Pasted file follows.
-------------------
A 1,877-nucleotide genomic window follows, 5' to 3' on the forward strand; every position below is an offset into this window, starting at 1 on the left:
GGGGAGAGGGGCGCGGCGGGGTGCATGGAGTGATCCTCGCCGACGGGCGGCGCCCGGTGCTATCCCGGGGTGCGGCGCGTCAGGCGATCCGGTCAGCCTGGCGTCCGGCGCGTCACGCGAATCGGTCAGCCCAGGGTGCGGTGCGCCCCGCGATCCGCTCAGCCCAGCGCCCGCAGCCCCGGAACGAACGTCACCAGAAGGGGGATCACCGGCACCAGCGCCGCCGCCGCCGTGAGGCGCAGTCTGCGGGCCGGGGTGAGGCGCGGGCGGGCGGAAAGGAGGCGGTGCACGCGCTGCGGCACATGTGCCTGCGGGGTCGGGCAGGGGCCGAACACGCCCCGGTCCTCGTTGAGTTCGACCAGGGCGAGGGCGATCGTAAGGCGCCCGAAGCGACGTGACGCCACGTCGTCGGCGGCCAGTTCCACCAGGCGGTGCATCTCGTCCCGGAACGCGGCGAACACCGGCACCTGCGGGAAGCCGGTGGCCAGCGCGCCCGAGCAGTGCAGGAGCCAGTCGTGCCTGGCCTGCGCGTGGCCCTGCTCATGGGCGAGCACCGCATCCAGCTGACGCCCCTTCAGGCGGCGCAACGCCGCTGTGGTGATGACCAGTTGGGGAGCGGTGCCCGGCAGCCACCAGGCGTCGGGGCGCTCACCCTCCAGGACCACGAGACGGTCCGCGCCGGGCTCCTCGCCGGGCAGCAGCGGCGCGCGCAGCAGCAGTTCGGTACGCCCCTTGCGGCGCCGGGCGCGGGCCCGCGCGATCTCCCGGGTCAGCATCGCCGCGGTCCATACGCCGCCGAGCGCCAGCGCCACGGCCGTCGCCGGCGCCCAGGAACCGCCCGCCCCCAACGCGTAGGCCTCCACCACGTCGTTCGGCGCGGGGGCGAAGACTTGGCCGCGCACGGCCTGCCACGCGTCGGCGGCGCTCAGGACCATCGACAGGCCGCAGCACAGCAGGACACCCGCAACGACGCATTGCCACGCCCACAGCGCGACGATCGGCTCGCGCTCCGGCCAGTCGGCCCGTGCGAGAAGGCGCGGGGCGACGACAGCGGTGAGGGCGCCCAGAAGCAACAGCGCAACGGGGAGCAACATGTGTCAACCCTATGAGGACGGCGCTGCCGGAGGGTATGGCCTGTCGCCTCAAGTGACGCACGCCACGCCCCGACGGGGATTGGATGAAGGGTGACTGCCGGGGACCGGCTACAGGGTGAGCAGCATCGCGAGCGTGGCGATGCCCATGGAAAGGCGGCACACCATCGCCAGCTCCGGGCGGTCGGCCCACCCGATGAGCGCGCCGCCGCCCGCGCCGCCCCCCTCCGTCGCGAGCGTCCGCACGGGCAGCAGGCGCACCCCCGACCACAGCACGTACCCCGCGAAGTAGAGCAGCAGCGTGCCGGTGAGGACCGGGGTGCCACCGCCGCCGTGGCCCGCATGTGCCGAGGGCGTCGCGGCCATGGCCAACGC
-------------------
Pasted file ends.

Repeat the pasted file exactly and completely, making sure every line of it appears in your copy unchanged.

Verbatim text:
A 1,877-nucleotide genomic window follows, 5' to 3' on the forward strand; every position below is an offset into this window, starting at 1 on the left:
GGGGAGAGGGGCGCGGCGGGGTGCATGGAGTGATCCTCGCCGACGGGCGGCGCCCGGTGCTATCCCGGGGTGCGGCGCGTCAGGCGATCCGGTCAGCCTGGCGTCCGGCGCGTCACGCGAATCGGTCAGCCCAGGGTGCGGTGCGCCCCGCGATCCGCTCAGCCCAGCGCCCGCAGCCCCGGAACGAACGTCACCAGAAGGGGGATCACCGGCACCAGCGCCGCCGCCGCCGTGAGGCGCAGTCTGCGGGCCGGGGTGAGGCGCGGGCGGGCGGAAAGGAGGCGGTGCACGCGCTGCGGCACATGTGCCTGCGGGGTCGGGCAGGGGCCGAACACGCCCCGGTCCTCGTTGAGTTCGACCAGGGCGAGGGCGATCGTAAGGCGCCCGAAGCGACGTGACGCCACGTCGTCGGCGGCCAGTTCCACCAGGCGGTGCATCTCGTCCCGGAACGCGGCGAACACCGGCACCTGCGGGAAGCCGGTGGCCAGCGCGCCCGAGCAGTGCAGGAGCCAGTCGTGCCTGGCCTGCGCGTGGCCCTGCTCATGGGCGAGCACCGCATCCAGCTGACGCCCCTTCAGGCGGCGCAACGCCGCTGTGGTGATGACCAGTTGGGGAGCGGTGCCCGGCAGCCACCAGGCGTCGGGGCGCTCACCCTCCAGGACCACGAGACGGTCCGCGCCGGGCTCCTCGCCGGGCAGCAGCGGCGCGCGCAGCAGCAGTTCGGTACGCCCCTTGCGGCGCCGGGCGCGGGCCCGCGCGATCTCCCGGGTCAGCATCGCCGCGGTCCATACGCCGCCGAGCGCCAGCGCCACGGCCGTCGCCGGCGCCCAGGAACCGCCCGCCCCCAACGCGTAGGCCTCCACCACGTCGTTCGGCGCGGGGGCGAAGACTTGGCCGCGCACGGCCTGCCACGCGTCGGCGGCGCTCAGGACCATCGACAGGCCGCAGCACAGCAGGACACCCGCAACGACGCATTGCCACGCCCACAGCGCGACGATCGGCTCGCGCTCCGGCCAGTCGGCCCGTGCGAGAAGGCGCGGGGCGACGACAGCGGTGAGGGCGCCCAGAAGCAACAGCGCAACGGGGAGCAACATGTGTCAACCCTATGAGGACGGCGCTGCCGGAGGGTATGGCCTGTCGCCTCAAGTGACGCACGCCACGCCCCGACGGGGATTGGATGAAGGGTGACTGCCGGGGACCGGCTACAGGGTGAGCAGCATCGCGAGCGTGGCGATGCCCATGGAAAGGCGGCACACCATCGCCAGCTCCGGGCGGTCGGCCCACCCGATGAGCGCGCCGCCGCCCGCGCCGCCCCCCTCCGTCGCGAGCGTCCGCACGGGCAGCAGGCGCACCCCCGACCACAGCACGTACCCCGCGAAGTAGAGCAGCAGCGTGCCGGTGAGGACCGGGGTGCCACCGCCGCCGTGGCCCGCATGTGCCGAGGGCGTCGCGGCCATGGCCAACGC